I spent part of this afternoon reading the first few chapters of Lower East Side Memories: A Jewish Place in America by Hasia R. Diner a professor of American Jewish history at NYU. I’ve had it sitting around for a while and all this time assumed that it was simply another book describing the Lower East Side and its history as an enclave for Russian Jewish immigrants. But, much to my surprise, it’s actually an examination of the mythical status the Lower East Side of Manhattan has attained in the Jewish American experience. It particularly questions why this small area of New York City has become romanticized as the liminal space between the Russian shtetl and achievement of American success. I don’t know that Diner answers those questions, but they’re certainly intriguing and, for me, an interesting way of thinking about the neighborhood I’m writing about. It’s important that I neither perceive nor present the neighborhood as a picturesque place of pushcarts and pickle barrels. It’s also important to remember that the neighborhood, while predominately Jewish, was made up of other ethnicities, a point brought up during my thesis defense.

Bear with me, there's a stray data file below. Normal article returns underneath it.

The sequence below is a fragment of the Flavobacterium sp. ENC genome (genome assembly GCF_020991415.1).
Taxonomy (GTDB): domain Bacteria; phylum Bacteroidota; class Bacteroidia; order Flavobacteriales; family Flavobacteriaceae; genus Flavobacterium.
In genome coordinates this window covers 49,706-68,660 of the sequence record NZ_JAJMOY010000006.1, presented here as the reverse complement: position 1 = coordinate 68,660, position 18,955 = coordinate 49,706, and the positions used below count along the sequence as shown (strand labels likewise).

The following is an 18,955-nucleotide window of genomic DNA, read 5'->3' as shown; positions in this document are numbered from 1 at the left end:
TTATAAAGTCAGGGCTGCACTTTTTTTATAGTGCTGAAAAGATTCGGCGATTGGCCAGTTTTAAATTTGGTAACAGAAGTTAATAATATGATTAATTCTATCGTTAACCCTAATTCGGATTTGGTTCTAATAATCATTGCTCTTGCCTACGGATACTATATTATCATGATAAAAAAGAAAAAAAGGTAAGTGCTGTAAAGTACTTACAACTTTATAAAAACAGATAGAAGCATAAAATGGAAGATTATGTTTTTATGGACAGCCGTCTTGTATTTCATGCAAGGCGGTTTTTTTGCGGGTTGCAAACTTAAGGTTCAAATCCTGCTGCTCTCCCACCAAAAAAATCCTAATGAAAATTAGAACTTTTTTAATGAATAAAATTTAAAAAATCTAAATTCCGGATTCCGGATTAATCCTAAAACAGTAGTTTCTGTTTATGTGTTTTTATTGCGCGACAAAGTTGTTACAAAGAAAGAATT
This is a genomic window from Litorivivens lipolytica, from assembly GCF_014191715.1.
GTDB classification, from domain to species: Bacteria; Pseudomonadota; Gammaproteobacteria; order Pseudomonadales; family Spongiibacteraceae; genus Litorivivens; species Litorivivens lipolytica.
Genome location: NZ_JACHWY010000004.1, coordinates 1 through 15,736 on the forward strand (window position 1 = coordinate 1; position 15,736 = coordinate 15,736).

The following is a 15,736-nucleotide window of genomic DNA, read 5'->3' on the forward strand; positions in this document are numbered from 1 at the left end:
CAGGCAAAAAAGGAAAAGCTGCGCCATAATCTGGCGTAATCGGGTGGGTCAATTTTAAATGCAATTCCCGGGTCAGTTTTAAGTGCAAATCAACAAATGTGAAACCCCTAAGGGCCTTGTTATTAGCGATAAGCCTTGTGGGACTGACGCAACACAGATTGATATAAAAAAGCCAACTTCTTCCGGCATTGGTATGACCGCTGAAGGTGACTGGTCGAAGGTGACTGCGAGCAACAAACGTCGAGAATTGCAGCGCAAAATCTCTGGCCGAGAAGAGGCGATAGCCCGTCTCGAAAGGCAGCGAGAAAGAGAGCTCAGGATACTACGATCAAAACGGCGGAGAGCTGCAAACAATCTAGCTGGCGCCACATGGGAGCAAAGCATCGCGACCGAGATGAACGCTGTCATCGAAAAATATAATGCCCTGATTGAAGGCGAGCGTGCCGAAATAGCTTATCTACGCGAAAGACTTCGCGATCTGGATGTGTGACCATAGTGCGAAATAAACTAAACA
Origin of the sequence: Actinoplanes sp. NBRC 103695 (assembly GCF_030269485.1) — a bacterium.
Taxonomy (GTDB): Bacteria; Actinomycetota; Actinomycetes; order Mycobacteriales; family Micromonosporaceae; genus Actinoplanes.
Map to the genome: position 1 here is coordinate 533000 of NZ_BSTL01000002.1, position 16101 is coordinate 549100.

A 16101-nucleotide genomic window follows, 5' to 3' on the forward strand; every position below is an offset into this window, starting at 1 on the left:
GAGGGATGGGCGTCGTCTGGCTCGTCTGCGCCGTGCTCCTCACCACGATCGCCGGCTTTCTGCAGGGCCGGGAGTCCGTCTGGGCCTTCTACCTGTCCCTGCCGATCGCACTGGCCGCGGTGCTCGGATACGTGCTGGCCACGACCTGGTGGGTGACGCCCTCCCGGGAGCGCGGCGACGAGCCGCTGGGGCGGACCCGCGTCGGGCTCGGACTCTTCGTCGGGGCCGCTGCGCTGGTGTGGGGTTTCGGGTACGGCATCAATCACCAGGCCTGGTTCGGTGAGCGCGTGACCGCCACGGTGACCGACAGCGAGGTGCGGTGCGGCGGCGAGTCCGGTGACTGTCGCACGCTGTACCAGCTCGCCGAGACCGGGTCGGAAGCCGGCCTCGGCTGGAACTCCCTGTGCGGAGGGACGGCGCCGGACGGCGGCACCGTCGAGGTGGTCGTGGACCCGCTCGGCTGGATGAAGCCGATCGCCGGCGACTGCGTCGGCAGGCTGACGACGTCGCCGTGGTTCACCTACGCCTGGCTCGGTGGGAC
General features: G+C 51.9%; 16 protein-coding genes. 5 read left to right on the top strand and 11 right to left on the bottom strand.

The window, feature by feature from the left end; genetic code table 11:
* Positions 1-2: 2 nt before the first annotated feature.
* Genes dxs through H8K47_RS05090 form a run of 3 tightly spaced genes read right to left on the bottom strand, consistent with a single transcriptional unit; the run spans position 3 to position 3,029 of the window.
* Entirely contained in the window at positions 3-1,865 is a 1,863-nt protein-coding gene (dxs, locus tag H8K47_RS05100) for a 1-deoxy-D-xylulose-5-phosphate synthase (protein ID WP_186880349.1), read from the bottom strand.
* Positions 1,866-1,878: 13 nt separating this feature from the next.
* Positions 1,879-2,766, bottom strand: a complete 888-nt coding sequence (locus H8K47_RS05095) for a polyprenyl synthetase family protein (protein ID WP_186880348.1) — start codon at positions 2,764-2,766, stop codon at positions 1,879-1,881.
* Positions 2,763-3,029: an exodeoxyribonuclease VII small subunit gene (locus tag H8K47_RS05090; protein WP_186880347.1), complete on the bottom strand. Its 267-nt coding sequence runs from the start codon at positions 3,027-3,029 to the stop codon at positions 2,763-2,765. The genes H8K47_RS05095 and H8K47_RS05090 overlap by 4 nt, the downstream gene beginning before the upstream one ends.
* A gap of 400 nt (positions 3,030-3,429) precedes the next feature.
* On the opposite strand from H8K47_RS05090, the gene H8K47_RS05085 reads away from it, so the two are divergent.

Diner also brought me back to my childhood with one of her points of reference for the romanticization of the neighborhood – Sydney Taylor’s All-of-a-Kind Family series. I can remember devouring those books when I was in fourth grade and it’s possible that they set me on the path of the book I’m working on. They tell the story of a close-knit Jewish family living in the Lower East Side during the early part of the 20th century, mostly through the experiences of the children (all girls until, I believe, a baby boy comes along in the third or fourth book). They were a wonderful introduction to a place and religion that I knew nothing about. Even today I recall the story about the girls’ cousin whom they refer to as a greenhorn and the story in which one sister stains a borrowed dress and dyes the whole dress with tea to cover her tracks. I can’t remember any algebra, but I remember that. I suppose that’s why I’m writing about the Lower East Side and not about a math professor.